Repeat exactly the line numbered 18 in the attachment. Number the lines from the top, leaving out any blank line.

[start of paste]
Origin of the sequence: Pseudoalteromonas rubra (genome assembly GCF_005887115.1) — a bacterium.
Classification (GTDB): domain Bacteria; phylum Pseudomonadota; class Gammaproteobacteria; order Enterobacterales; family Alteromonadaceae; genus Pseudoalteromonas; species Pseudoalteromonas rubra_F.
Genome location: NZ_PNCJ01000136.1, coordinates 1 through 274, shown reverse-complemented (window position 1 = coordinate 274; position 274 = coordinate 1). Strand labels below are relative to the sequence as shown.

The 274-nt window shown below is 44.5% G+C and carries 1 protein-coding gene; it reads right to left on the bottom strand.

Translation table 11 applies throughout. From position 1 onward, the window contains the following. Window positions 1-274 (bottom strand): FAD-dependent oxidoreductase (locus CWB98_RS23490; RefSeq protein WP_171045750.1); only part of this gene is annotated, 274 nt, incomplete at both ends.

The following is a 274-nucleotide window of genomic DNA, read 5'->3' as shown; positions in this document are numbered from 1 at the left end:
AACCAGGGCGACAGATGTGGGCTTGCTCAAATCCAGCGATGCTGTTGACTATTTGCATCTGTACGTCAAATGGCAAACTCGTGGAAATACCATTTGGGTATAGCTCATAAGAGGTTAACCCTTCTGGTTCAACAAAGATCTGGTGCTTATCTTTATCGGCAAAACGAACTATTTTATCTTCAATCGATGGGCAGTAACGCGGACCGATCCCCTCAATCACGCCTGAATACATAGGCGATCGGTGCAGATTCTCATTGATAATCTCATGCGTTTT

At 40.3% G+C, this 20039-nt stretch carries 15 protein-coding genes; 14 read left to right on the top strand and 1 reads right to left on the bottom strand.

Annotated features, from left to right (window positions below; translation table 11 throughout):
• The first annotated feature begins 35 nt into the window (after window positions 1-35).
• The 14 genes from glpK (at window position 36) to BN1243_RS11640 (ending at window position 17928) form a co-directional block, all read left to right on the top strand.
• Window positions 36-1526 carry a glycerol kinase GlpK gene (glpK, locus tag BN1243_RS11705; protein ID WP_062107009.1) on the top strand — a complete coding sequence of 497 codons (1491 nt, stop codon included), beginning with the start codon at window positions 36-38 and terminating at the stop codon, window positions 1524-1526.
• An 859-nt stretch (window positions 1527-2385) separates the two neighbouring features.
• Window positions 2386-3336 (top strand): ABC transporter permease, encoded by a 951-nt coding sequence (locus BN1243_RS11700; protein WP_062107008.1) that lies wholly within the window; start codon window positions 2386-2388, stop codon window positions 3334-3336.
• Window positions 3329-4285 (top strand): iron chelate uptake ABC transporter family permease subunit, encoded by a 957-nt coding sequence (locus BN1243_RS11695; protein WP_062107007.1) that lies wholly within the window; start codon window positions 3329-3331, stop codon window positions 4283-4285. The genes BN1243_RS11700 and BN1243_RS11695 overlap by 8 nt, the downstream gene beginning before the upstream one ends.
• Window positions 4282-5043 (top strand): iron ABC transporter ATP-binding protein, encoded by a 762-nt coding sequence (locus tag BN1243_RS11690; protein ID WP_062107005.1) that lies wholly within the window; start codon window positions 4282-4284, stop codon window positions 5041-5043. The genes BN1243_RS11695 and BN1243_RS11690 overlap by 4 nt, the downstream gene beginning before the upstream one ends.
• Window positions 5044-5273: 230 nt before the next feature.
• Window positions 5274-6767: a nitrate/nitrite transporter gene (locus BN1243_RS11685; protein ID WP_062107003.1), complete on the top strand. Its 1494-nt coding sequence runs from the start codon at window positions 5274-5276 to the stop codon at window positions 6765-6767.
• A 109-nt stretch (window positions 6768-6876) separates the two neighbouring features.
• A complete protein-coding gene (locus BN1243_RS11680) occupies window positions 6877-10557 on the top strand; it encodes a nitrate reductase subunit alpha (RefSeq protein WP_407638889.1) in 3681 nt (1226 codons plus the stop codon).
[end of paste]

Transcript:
• Window positions 5274-6767: a nitrate/nitrite transporter gene (locus BN1243_RS11685; protein ID WP_062107003.1), complete on the top strand. Its 1494-nt coding sequence runs from the start codon at window positions 5274-5276 to the stop codon at window positions 6765-6767.